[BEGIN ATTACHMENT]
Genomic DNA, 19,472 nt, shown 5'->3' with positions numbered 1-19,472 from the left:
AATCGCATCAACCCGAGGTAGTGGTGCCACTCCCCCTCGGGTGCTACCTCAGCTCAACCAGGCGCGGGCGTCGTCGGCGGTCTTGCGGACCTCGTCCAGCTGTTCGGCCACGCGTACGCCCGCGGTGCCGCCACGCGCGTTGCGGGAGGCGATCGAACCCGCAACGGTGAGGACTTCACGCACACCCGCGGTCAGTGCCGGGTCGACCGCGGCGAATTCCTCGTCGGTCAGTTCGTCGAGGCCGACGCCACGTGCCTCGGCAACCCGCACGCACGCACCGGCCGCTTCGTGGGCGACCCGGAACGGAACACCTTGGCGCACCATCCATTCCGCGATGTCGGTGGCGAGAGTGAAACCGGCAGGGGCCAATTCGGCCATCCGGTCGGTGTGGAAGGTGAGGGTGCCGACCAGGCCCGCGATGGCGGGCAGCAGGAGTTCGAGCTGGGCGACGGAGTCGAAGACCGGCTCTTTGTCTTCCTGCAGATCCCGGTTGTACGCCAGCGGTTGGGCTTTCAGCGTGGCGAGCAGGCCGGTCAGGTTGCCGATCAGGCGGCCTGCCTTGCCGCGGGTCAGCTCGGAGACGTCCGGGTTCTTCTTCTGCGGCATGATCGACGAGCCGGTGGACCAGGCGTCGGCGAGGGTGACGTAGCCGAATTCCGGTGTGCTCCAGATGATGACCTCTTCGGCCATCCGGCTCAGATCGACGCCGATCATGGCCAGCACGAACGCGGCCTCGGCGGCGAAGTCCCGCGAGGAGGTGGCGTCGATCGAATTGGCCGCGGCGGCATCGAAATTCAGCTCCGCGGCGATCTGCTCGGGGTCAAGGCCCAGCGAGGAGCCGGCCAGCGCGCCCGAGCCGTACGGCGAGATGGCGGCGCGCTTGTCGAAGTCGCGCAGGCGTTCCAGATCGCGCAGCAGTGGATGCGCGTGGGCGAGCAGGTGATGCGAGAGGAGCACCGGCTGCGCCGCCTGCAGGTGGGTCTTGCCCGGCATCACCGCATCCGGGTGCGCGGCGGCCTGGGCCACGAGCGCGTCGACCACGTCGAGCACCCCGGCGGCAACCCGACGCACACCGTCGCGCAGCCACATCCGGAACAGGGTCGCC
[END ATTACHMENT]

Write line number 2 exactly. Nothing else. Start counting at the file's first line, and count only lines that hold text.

AATCGCATCAACCCGAGGTAGTGGTGCCACTCCCCCTCGGGTGCTACCTCAGCTCAACCAGGCGCGGGCGTCGTCGGCGGTCTTGCGGACCTCGTCCAGCTGTTCGGCCACGCGTACGCCCGCGGTGCCGCCACGCGCGTTGCGGGAGGCGATCGAACCCGCAACGGTGAGGACTTCACGCACACCCGCGGTCAGTGCCGGGTCGACCGCGGCGAATTCCTCGTCGGTCAGTTCGTCGAGGCCGACGCCACGTGCCTCGGCAACCCGCACGCACGCACCGGCCGCTTCGTGGGCGACCCGGAACGGAACACCTTGGCGCACCATCCATTCCGCGATGTCGGTGGCGAGAGTGAAACCGGCAGGGGCCAATTCGGCCATCCGGTCGGTGTGGAAGGTGAGGGTGCCGACCAGGCCCGCGATGGCGGGCAGCAGGAGTTCGAGCTGGGCGACGGAGTCGAAGACCGGCTCTTTGTCTTCCTGCAGATCCCGGTTGTACGCCAGCGGTTGGGCTTTCAGCGTGGCGAGCAGGCCGGTCAGGTTGCCGATCAGGCGGCCTGCCTTGCCGCGGGTCAGCTCGGAGACGTCCGGGTTCTTCTTCTGCGGCATGATCGACGAGCCGGTGGACCAGGCGTCGGCGAGGGTGACGTAGCCGAATTCCGGTGTGCTCCAGATGATGACCTCTTCGGCCATCCGGCTCAGATCGACGCCGATCATGGCCAGCACGAACGCGGCCTCGGCGGCGAAGTCCCGCGAGGAGGTGGCGTCGATCGAATTGGCCGCGGCGGCATCGAAATTCAGCTCCGCGGCGATCTGCTCGGGGTCAAGGCCCAGCGAGGAGCCGGCCAGCGCGCCCGAGCCGTACGGCGAGATGGCGGCGCGCTTGTCGAAGTCGCGCAGGCGTTCCAGATCGCGCAGCAGTGGATGCGCGTGGGCGAGCAGGTGATGCGAGAGGAGCACCGGCTGCGCCGCCTGCAGGTGGGTCTTGCCCGGCATCACCGCATCCGGGTGCGCGGCGGCCTGGGCCACGAGCGCGTCGACCACGTCGAGCACCCCGGCGGCAACCCGACGCACACCGTCGCGCAGCCACATCCGGAACAGGGTCGCC